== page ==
The peasant weavers of Japan

Japan is well known for its exquisite fine silk textiles and many, such as the kimonos, are highly collectible, but a new wave of conservation of the peasant weaving techniques started. Collecting antique Japanese peasant textiles is the new craze!

Peasants in Japan did not have silks to weave with because this very expensive medium was solely reserved for the Emperor and the wealthy. Instead the peasants used what was available, hemp and linen mostly before the import of cotton, and ensured that they wove their textiles well so that it could be passed down to future generations. Of course textiles disentegrate over time so the Japanese peasantry found very innovative methods to use all the old textiles to make new garments, bedding and other household textiles.

The first of these methods we want to discuss is Boro. The word means something tattered or repaired in Japanese and the method is basic patchwork. As garments or blankets got holes from wear and tear, it would be patched with a new piece of material. After some time and many generations of use, a most interesting patched item would be created with pieces of materials spanning many decades (sometimes a century) patched onto it. Today these antique Boro textiles are highly collectible and sought after and many textile producers copy the look.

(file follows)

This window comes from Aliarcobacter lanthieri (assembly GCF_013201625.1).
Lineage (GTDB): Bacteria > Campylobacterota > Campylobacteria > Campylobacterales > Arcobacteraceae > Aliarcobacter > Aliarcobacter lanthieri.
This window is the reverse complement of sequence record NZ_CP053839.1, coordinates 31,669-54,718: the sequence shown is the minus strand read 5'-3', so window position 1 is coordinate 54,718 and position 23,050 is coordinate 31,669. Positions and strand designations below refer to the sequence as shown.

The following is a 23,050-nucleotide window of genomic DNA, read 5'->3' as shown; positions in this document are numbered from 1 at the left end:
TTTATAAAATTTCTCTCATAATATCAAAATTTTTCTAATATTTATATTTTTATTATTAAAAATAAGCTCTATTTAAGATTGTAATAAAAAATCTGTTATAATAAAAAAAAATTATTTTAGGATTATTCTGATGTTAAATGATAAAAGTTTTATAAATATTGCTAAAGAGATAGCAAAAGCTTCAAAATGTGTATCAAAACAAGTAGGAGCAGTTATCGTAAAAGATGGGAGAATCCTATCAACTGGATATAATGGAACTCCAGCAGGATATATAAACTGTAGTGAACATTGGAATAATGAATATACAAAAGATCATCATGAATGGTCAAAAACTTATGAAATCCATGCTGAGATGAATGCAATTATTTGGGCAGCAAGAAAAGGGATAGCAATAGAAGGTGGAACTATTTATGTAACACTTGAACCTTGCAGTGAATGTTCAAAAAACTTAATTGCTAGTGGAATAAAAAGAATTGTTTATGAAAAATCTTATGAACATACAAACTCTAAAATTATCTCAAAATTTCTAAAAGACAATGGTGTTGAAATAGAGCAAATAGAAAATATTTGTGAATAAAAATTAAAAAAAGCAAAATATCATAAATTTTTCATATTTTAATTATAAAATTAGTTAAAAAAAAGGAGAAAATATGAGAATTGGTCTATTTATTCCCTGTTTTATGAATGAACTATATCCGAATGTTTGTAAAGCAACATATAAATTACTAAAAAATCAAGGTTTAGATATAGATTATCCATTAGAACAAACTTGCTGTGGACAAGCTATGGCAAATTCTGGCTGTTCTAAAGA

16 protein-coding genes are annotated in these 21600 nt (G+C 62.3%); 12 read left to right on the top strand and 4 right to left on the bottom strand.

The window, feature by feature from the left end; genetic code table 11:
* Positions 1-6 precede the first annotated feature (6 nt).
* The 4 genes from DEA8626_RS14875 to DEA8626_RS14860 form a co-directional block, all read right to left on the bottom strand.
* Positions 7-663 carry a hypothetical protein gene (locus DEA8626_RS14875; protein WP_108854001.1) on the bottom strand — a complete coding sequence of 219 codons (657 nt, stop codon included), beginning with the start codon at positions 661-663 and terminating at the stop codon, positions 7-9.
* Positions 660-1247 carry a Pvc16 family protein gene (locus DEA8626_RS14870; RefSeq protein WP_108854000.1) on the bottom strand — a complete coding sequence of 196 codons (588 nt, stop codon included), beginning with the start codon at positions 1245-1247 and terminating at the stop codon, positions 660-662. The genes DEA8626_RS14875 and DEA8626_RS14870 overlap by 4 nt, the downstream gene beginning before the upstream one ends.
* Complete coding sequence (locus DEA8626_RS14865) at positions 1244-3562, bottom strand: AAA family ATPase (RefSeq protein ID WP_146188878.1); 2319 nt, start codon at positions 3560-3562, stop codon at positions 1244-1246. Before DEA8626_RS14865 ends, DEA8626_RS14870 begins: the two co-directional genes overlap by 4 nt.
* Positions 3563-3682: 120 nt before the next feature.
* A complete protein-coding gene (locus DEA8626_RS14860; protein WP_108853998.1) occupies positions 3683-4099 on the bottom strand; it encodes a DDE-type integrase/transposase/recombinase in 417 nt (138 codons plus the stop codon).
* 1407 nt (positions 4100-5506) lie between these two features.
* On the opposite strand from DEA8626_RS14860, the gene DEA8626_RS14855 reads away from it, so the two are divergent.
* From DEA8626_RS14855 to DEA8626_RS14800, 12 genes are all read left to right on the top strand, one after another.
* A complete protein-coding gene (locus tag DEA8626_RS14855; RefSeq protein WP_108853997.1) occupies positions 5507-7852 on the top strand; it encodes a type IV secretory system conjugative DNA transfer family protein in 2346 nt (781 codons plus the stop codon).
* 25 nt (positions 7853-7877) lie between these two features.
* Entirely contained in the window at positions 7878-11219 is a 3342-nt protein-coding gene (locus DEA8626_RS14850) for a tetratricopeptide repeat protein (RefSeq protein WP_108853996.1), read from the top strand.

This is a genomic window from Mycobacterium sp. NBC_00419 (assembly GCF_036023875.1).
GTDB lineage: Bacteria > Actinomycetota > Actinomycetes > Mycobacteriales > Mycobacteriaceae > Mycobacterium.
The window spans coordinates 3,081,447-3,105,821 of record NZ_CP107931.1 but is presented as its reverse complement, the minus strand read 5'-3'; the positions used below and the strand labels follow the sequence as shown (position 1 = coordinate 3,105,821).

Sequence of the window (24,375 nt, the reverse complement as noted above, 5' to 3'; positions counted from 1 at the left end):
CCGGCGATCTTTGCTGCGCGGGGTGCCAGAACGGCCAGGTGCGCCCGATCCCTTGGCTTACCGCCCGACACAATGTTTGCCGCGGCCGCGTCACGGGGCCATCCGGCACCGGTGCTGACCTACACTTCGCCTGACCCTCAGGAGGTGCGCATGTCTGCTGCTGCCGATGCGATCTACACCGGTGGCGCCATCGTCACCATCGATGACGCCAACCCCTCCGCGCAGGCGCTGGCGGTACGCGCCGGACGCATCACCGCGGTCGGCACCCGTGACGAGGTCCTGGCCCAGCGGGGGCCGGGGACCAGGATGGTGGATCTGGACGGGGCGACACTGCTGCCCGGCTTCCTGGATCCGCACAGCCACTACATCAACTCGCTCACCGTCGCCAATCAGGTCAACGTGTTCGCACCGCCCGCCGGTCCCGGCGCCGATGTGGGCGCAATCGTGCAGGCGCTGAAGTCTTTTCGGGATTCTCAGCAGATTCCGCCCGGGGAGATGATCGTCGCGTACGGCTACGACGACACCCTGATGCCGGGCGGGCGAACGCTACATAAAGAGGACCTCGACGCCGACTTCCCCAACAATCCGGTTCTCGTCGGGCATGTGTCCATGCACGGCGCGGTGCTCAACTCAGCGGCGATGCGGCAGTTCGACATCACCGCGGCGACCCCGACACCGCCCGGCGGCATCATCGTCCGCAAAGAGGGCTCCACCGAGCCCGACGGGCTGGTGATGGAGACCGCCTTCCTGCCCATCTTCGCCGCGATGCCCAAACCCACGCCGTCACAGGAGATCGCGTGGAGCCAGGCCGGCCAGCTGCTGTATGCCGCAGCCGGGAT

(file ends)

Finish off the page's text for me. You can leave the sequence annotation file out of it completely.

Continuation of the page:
The next method is called Sakiori which translates to tear up (saki) and weave (ori). This is exactly what sakiori is. Old textiles would be torn into long strips with the long strips then used as wefts to produce a new textile to make garments or other items from. There is a revival in Japan to use this method and in so doing recycling old materials.

The last method we want to discuss is Sashiko. Sashiko embroidery was used to strengthen the homespun clothes of olden times. Worn out clothes were pieced together to make new garments by using simple running stitches. These clothes increased their strength with this durable embroidery. Nowadays sashiko is mostly used for decorative purposes on textiles and very popular.